Normal Newborn Nursery – Neonatal Intensive Care Unit: What's in Between?
Article first published online: 14 JUN 2012
© 2012 AWHONN, the Association of Women's Health, Obstetric and Neonatal Nurses
Journal of Obstetric, Gynecologic, & Neonatal Nursing
Special Issue: 2012 Convention Proceedings
Volume 41, Issue s1, page S46, June 2012
How to Cite
Pfeiffer, J. and Keeler, D. (2012), Normal Newborn Nursery – Neonatal Intensive Care Unit: What's in Between?. Journal of Obstetric, Gynecologic, & Neonatal Nursing, 41: S46. doi: 10.1111/j.1552-6909.2012.01360_26.x
- Issue published online: 14 JUN 2012
- Article first published online: 14 JUN 2012
- transitional NICU;
- transitional newborn nursery;
- observational nursery
Purpose for the Program
A trend of term newborns requiring transfer from the newborn nursery to the neonatal intensive care unit (NICU) was identified in a Level III NICU at a Magnet hospital. This offering will detail the pragmatic strategies utilized to decrease NICU admissions of high-risk transition newborns and present specific obstetric-related diagnoses.
To develop standards in clinical practice to promote newborn stabilization specific to newborns delivered between 35 and 36 weeks of gestation, born to mothers with chorioamnionitis or diabetes who received intravenous (IV) insulin during labor. Nurses are critical to assess, plan, act, and evaluate care for high-risk transition newborns to improve clinical outcomes and increase efficiency.
Implementation, Outcomes, and Evaluation
A collaborative team approach was taken to establish clinical criteria to identify infants at risk of transfer to the NICU. Standards were developed for newborns delivered between 35 and 36 weeks gestation, born to mothers with chorioamnionitis or diabetes who received IV insulin during labor. These infants, high-risk transition newborns, are admitted to the NICU for up to 6 hours of observation. Glucose management, breastfeeding, and newborn admission policies were revised to reflect new processes. The criteria and interventions were standardized and embedded into practice. A multidisciplinary approach was utilized to assure all care providers involved with maternal–newborn care received education, including process flow charts, algorithms, and reference cards. The criteria were communicated to the family prior to delivery to ensure inclusion with all aspects of care. To foster family-centered care, families were made aware of where their newborns would be admitted. Since July 2008, full-term hypoglycemic newborn transfers decreased 15% from the mother–baby unit to the NICU, the admission of high-risk transition newborns to the NICU increased 27%, and the transfer of all newborns back to the mother–baby unit is about 80%.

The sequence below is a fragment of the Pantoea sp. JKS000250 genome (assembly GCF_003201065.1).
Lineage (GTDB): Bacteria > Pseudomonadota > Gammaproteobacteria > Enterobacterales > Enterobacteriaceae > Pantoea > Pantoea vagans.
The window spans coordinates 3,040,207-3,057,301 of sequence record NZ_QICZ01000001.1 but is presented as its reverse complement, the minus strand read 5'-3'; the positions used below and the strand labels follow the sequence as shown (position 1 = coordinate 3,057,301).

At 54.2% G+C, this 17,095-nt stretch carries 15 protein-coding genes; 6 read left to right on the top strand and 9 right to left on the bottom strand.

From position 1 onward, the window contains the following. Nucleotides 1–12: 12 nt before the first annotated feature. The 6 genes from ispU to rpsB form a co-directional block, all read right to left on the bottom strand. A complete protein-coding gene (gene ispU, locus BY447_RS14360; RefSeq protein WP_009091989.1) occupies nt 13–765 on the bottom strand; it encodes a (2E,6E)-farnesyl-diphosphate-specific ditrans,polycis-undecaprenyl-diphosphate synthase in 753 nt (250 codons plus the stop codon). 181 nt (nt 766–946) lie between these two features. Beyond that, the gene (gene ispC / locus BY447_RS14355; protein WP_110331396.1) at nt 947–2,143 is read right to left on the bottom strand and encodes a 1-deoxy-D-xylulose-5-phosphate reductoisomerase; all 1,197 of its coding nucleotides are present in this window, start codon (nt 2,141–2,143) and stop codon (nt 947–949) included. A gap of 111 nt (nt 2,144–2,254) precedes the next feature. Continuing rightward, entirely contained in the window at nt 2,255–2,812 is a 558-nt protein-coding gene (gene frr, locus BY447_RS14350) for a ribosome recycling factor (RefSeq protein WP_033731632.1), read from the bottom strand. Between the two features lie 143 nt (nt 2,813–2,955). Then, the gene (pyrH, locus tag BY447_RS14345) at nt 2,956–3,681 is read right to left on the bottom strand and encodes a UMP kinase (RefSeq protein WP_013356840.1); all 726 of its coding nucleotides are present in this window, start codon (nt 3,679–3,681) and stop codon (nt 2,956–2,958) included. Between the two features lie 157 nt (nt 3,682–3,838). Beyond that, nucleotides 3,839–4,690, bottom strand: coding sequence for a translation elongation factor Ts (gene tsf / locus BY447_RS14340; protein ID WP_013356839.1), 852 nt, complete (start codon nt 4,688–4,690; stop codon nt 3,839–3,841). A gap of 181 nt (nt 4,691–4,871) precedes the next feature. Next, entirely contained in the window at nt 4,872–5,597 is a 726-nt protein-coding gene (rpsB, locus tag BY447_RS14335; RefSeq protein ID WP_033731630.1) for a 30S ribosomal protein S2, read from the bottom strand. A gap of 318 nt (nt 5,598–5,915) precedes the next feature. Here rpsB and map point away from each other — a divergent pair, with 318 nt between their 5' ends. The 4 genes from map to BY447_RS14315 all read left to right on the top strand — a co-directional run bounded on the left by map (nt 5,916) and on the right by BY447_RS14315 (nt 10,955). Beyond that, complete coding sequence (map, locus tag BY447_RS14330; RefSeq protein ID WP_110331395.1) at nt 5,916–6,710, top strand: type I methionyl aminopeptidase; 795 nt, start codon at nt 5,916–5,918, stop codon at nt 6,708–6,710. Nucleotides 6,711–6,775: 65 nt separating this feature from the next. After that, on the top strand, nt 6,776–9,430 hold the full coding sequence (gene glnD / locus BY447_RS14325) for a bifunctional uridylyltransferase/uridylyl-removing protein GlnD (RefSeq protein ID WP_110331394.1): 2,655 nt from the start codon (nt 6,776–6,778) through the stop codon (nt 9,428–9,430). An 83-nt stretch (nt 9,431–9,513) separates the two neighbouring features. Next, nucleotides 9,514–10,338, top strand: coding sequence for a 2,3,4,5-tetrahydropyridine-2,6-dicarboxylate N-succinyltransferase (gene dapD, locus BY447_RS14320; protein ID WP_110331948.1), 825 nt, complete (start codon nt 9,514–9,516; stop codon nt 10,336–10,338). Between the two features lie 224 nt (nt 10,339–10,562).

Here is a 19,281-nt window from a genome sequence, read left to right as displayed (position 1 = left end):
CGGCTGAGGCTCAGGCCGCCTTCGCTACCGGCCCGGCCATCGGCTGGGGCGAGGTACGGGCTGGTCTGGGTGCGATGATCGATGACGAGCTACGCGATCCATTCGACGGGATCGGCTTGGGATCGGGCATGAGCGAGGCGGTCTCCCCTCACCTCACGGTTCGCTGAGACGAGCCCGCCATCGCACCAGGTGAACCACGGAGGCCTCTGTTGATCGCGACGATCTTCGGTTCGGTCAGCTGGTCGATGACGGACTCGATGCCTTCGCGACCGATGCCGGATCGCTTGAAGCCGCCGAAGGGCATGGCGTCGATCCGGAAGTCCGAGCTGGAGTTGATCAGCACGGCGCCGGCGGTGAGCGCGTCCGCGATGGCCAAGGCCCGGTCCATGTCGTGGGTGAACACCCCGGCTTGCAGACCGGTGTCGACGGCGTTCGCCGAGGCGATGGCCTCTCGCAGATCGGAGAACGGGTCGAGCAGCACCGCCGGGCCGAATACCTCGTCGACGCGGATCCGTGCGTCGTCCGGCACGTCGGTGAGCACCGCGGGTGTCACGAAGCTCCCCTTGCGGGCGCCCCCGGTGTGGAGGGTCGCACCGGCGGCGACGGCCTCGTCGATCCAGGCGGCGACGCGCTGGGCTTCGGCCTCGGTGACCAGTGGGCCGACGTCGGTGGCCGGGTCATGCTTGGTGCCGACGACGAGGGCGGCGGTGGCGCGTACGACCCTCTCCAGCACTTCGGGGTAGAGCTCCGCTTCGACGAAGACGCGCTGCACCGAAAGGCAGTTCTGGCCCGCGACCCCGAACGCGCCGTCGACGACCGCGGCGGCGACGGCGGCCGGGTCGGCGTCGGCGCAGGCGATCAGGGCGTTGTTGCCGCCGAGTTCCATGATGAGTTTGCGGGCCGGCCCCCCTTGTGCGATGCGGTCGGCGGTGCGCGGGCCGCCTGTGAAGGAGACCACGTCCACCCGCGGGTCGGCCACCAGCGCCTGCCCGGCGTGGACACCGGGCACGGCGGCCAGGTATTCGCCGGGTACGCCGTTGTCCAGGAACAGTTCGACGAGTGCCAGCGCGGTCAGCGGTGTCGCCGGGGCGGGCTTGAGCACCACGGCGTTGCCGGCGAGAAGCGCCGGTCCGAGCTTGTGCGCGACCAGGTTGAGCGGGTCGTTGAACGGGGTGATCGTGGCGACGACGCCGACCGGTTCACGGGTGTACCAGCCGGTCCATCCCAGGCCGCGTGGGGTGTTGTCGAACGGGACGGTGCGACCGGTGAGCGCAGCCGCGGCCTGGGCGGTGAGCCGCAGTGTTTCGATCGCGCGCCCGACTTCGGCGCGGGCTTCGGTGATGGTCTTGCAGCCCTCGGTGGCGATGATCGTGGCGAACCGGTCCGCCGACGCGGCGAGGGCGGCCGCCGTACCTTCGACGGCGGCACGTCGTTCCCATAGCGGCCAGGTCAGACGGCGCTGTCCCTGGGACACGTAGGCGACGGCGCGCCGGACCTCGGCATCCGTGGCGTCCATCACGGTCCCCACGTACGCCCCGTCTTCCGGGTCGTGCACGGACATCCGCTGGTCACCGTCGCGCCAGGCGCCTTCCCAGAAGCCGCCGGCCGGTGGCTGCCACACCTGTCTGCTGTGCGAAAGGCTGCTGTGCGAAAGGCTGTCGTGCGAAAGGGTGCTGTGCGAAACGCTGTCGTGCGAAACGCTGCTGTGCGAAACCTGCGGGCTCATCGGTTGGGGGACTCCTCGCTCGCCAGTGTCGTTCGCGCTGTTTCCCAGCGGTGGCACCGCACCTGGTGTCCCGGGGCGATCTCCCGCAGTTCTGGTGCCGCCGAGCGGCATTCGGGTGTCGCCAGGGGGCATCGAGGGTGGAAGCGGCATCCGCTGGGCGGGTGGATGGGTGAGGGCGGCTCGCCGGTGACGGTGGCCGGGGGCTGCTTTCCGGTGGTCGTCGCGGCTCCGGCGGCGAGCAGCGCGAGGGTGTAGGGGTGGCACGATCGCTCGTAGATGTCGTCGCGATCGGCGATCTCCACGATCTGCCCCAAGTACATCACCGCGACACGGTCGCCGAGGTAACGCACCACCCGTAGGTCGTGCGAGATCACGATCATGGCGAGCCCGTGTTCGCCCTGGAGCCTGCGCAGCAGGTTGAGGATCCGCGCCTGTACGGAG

Implications for Nursing Practice
Clinical criteria to identify newborns at risk of instability during extrauterine transition of life were standardized and embedded into practice. These criteria provided necessary collaborative nursing and medical management of the newborn patient care for the newborn nursery registered nurse and the primary care pediatrician. Clinical autonomy was maintained for the NICU nurse who provided care to the newborn during the transitional time frame. Standard processes and care requirements enabled nurses in a NICU to make prudent and timely decisions to improve neonatal outcomes. Improved quality outcomes for the newborn and improved patient satisfaction are a direct result of a standardized plan of care for high-risk transition newborns.